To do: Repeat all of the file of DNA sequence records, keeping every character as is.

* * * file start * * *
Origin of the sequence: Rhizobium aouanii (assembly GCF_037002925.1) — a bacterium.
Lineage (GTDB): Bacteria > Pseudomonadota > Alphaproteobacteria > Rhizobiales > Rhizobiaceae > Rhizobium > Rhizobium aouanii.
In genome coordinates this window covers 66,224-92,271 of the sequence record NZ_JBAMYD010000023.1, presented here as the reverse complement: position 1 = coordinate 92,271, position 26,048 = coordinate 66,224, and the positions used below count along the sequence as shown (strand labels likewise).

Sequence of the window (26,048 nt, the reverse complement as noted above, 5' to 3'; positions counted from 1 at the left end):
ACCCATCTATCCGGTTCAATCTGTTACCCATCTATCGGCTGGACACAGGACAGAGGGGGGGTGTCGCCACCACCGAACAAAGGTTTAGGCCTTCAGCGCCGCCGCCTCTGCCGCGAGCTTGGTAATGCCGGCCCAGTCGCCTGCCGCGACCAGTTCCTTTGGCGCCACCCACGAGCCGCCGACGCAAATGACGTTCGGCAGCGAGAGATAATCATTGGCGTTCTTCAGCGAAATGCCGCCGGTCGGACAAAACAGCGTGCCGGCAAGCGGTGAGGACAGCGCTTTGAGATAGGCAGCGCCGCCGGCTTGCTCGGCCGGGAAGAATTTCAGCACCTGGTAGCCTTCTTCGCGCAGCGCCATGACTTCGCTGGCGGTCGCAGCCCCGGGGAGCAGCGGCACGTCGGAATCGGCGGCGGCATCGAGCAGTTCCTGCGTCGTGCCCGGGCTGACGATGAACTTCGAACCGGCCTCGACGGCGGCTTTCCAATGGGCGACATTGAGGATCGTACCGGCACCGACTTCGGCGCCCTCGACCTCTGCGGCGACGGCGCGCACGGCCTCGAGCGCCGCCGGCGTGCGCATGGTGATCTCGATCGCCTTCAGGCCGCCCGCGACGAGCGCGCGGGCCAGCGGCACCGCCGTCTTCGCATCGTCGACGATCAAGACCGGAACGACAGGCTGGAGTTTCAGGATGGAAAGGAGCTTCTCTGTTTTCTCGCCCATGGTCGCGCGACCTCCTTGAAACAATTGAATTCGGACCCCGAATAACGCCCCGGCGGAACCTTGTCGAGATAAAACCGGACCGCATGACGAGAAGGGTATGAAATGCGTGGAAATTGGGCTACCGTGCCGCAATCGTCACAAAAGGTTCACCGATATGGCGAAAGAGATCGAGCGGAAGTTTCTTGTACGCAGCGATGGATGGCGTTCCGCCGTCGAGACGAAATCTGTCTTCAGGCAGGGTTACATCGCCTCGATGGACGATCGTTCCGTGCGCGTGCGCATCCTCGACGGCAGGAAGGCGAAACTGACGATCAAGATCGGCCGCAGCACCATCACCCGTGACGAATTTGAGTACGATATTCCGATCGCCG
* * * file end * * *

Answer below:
Origin of the sequence: Rhizobium aouanii (assembly GCF_037002925.1) — a bacterium.
Lineage (GTDB): Bacteria > Pseudomonadota > Alphaproteobacteria > Rhizobiales > Rhizobiaceae > Rhizobium > Rhizobium aouanii.
In genome coordinates this window covers 66,224-92,271 of the sequence record NZ_JBAMYD010000023.1, presented here as the reverse complement: position 1 = coordinate 92,271, position 26,048 = coordinate 66,224, and the positions used below count along the sequence as shown (strand labels likewise).

Sequence of the window (26,048 nt, the reverse complement as noted above, 5' to 3'; positions counted from 1 at the left end):
ACCCATCTATCCGGTTCAATCTGTTACCCATCTATCGGCTGGACACAGGACAGAGGGGGGGTGTCGCCACCACCGAACAAAGGTTTAGGCCTTCAGCGCCGCCGCCTCTGCCGCGAGCTTGGTAATGCCGGCCCAGTCGCCTGCCGCGACCAGTTCCTTTGGCGCCACCCACGAGCCGCCGACGCAAATGACGTTCGGCAGCGAGAGATAATCATTGGCGTTCTTCAGCGAAATGCCGCCGGTCGGACAAAACAGCGTGCCGGCAAGCGGTGAGGACAGCGCTTTGAGATAGGCAGCGCCGCCGGCTTGCTCGGCCGGGAAGAATTTCAGCACCTGGTAGCCTTCTTCGCGCAGCGCCATGACTTCGCTGGCGGTCGCAGCCCCGGGGAGCAGCGGCACGTCGGAATCGGCGGCGGCATCGAGCAGTTCCTGCGTCGTGCCCGGGCTGACGATGAACTTCGAACCGGCCTCGACGGCGGCTTTCCAATGGGCGACATTGAGGATCGTACCGGCACCGACTTCGGCGCCCTCGACCTCTGCGGCGACGGCGCGCACGGCCTCGAGCGCCGCCGGCGTGCGCATGGTGATCTCGATCGCCTTCAGGCCGCCCGCGACGAGCGCGCGGGCCAGCGGCACCGCCGTCTTCGCATCGTCGACGATCAAGACCGGAACGACAGGCTGGAGTTTCAGGATGGAAAGGAGCTTCTCTGTTTTCTCGCCCATGGTCGCGCGACCTCCTTGAAACAATTGAATTCGGACCCCGAATAACGCCCCGGCGGAACCTTGTCGAGATAAAACCGGACCGCATGACGAGAAGGGTATGAAATGCGTGGAAATTGGGCTACCGTGCCGCAATCGTCACAAAAGGTTCACCGATATGGCGAAAGAGATCGAGCGGAAGTTTCTTGTACGCAGCGATGGATGGCGTTCCGCCGTCGAGACGAAATCTGTCTTCAGGCAGGGTTACATCGCCTCGATGGACGATCGTTCCGTGCGCGTGCGCATCCTCGACGGCAGGAAGGCGAAACTGACGATCAAGATCGGCCGCAGCACCATCACCCGTGACGAATTTGAGTACGATATTCCGATCGCCG